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Trans effect

In inorganic chemistry, the trans effect is the labilization of ligands trans to certain other ligands, which can thus be regarded as trans directing ligands. It is attributed to electronic effects and it is most notable in square planar complexes, although it can also be observed for octahedral complexes.[1]

In addition to this kinetic trans effect, trans ligands also have an influence on the ground state of the molecule, notably on bond lengths and stability. Some authors prefer the term trans influence to distinguish it from the kinetic effect,[2] while others use more specific terms such as structural trans effect or thermodynamic trans effect.[1]

The discovery of the trans effect is attributed to Ilya Ilich Chernyaev,[3] who recognized it and gave it a name in 1926.[4]


Kinetic trans effect

The intensity of the trans effect (as measured by the increase in rate of substitution of the trans ligand) follows this sequence:

F, H2O, OH < NH3 < py < Cl < Br < I, SCN, NO2, SC(NH2)2, Ph < SO32− < PR3, AsR3, SR2, CH3 < H, NO, CO, CN C2H4

The classic example of the trans effect is the synthesis of cisplatin. Starting from PtCl42−, the first NH3 ligand is added to any of the four equivalent positions at random, but the second NH3 is added cis to the first one, because Cl has a larger trans effect than NH3. If, on the other hand, one starts from Pt(NH3)42+, the trans product is obtained instead.

The trans effect in square complexes can be explained in terms of an addition/elimination mechanism that goes through a trigonal bipyramidal intermediate. Ligands with a high trans effect are generally those with high π acidity (as in the case of phosphines) or low ligand lone pair–dπ repulsions (as in the case of hydride), which prefer the more π-basic equatorial sites in the intermediate. The second equatorial position is occupied by the incoming ligand; due to the principle of microscopic reversibility, the departing ligand must also leave from an equatorial position. The third and final equatorial site is occupied by the trans ligand, so the net result is that the kinetically favored product is the one where the ligand trans to the one with the largest trans effect is eliminated.[2]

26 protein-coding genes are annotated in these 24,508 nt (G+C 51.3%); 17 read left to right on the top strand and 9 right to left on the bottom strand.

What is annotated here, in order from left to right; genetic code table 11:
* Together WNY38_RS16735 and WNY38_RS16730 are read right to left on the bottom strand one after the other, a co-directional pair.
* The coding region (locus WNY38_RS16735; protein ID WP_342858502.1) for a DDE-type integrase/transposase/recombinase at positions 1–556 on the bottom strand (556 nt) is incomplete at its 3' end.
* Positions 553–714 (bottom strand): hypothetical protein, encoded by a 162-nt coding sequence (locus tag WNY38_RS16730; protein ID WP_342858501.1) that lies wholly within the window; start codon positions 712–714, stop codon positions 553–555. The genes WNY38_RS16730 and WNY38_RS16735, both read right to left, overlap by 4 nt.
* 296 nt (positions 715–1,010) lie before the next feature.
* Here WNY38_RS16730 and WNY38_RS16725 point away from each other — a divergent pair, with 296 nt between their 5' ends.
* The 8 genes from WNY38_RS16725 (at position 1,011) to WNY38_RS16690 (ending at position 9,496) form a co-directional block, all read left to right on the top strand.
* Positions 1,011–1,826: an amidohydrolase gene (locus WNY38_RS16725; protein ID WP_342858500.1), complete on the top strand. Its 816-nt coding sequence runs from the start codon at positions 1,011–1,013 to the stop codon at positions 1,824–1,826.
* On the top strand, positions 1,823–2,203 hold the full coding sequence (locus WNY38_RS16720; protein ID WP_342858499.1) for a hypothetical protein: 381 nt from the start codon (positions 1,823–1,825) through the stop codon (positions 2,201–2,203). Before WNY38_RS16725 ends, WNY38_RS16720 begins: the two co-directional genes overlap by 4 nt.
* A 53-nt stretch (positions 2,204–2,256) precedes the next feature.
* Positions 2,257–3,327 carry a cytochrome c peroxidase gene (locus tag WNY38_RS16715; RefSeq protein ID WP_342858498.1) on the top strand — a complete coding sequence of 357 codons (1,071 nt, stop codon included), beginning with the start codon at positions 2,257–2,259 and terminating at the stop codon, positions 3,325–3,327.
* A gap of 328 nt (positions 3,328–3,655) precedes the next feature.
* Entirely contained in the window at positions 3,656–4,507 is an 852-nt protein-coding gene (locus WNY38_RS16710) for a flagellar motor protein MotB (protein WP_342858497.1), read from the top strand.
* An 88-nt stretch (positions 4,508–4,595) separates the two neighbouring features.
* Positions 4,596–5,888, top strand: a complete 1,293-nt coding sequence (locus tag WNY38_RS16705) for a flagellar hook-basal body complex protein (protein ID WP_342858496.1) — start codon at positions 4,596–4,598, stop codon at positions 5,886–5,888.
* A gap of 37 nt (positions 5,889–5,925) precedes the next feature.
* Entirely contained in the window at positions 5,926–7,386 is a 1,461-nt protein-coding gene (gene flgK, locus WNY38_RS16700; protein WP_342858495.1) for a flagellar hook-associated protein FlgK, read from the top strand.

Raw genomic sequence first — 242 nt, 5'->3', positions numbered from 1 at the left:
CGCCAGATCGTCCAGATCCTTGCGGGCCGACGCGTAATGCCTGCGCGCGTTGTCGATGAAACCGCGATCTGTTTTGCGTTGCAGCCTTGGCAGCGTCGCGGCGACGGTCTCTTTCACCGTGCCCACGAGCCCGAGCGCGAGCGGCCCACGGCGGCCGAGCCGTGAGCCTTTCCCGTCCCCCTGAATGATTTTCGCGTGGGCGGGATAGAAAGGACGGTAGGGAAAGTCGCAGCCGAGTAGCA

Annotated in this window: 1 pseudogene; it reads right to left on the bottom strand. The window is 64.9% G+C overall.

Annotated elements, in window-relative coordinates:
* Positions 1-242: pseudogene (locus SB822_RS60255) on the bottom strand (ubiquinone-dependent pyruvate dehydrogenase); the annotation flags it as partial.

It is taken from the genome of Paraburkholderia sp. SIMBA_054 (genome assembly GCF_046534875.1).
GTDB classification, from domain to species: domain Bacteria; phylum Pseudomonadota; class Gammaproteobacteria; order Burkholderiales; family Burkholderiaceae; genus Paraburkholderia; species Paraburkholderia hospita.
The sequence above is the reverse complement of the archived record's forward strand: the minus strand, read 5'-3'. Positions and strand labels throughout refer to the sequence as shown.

Structural trans effect

The structural trans effect can be measured experimentally using X-ray crystallography, and is observed as a stretching of the bonds between the metal and the ligand trans to a trans-influencing ligand. Stretching by as much as 0.2 Å occurs with strong trans-influencing ligands such as hydride. A cis influence can also be observed, but is smaller than the trans influence. The relative importance of the cis and trans influences depends on the formal electron configuration of the metal center, and explanations have been proposed based on the atomic orbitals involved.[5]


  1. ^ a b Coe, B. J.; Glenwright, S. J. Trans-effects in octahedral transition metal complexes. Coordination Chemistry Reviews 2000, 203, 5-80.
  2. ^ a b Robert H. Crabtree (2005). The Organometallic Chemistry of the Transition Metals, 4th edition, New Jersey: Wiley-Interscience. ISBN 0-471-66256-9. 
  3. ^ Kauffmann, G. B. I'lya I'lich Chernyaev (1893-1966) and the Trans Effect. J. Chem. Educ. 1977, 54, 86-89.
  4. ^ Chernyaev, I. I. The mononitrites of bivalent platinum. I. Ann. inst. platine (USSR) 1926, 4, 243-275.
  5. ^ Anderson, K. M.; Orpen, A. G. On the relative magnitudes of the cis and trans influences in metal complexes. Chem. Commun. 2001, 2682-2683. doi:10.1039/b108517b

Further reading

  • Quagliano, J. V.; Schubert, Leo. The Trans Effect in Complex Inorganic Compounds. Chem. Rev. 1952, 50, 201-260.
  • Basolo, F. The trans effect in metal complexes. Prog. Inorg. Chem. 1962, 4, 381-453.
  • Hartley, F. R. The cis- and trans-effects of ligands. Chem. Soc. Rev. 1973, 2, 163-179. doi:10.1039/CS9730200163
This article is licensed under the GNU Free Documentation License. It uses material from the Wikipedia article "Trans_effect". A list of authors is available in Wikipedia.
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